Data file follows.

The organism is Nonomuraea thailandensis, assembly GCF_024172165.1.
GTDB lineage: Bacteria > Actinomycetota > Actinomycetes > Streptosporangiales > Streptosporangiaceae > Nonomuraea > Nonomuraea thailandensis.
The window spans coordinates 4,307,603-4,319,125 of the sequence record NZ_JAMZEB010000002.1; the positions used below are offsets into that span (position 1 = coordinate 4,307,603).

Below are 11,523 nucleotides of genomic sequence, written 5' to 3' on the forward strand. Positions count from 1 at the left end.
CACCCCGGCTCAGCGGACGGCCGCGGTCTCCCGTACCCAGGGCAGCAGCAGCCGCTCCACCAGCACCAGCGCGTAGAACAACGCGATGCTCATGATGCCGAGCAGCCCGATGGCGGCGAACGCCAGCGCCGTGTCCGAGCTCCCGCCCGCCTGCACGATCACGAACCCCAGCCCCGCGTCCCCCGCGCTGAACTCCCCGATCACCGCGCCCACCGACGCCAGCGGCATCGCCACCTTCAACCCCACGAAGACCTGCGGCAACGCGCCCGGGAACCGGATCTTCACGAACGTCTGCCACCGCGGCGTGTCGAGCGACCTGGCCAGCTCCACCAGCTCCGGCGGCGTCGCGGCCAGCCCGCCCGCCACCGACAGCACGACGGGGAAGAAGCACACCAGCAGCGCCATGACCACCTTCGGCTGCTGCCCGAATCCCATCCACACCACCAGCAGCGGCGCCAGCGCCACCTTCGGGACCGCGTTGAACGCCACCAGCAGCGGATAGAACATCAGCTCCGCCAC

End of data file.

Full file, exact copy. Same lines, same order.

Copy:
The organism is Nonomuraea thailandensis, assembly GCF_024172165.1.
GTDB lineage: Bacteria > Actinomycetota > Actinomycetes > Streptosporangiales > Streptosporangiaceae > Nonomuraea > Nonomuraea thailandensis.
The window spans coordinates 4,307,603-4,319,125 of the sequence record NZ_JAMZEB010000002.1; the positions used below are offsets into that span (position 1 = coordinate 4,307,603).

Below are 11,523 nucleotides of genomic sequence, written 5' to 3' on the forward strand. Positions count from 1 at the left end.
CACCCCGGCTCAGCGGACGGCCGCGGTCTCCCGTACCCAGGGCAGCAGCAGCCGCTCCACCAGCACCAGCGCGTAGAACAACGCGATGCTCATGATGCCGAGCAGCCCGATGGCGGCGAACGCCAGCGCCGTGTCCGAGCTCCCGCCCGCCTGCACGATCACGAACCCCAGCCCCGCGTCCCCCGCGCTGAACTCCCCGATCACCGCGCCCACCGACGCCAGCGGCATCGCCACCTTCAACCCCACGAAGACCTGCGGCAACGCGCCCGGGAACCGGATCTTCACGAACGTCTGCCACCGCGGCGTGTCGAGCGACCTGGCCAGCTCCACCAGCTCCGGCGGCGTCGCGGCCAGCCCGCCCGCCACCGACAGCACGACGGGGAAGAAGCACACCAGCAGCGCCATGACCACCTTCGGCTGCTGCCCGAATCCCATCCACACCACCAGCAGCGGCGCCAGCGCCACCTTCGGGACCGCGTTGAACGCCACCAGCAGCGGATAGAACATCAGCTCCGCCAC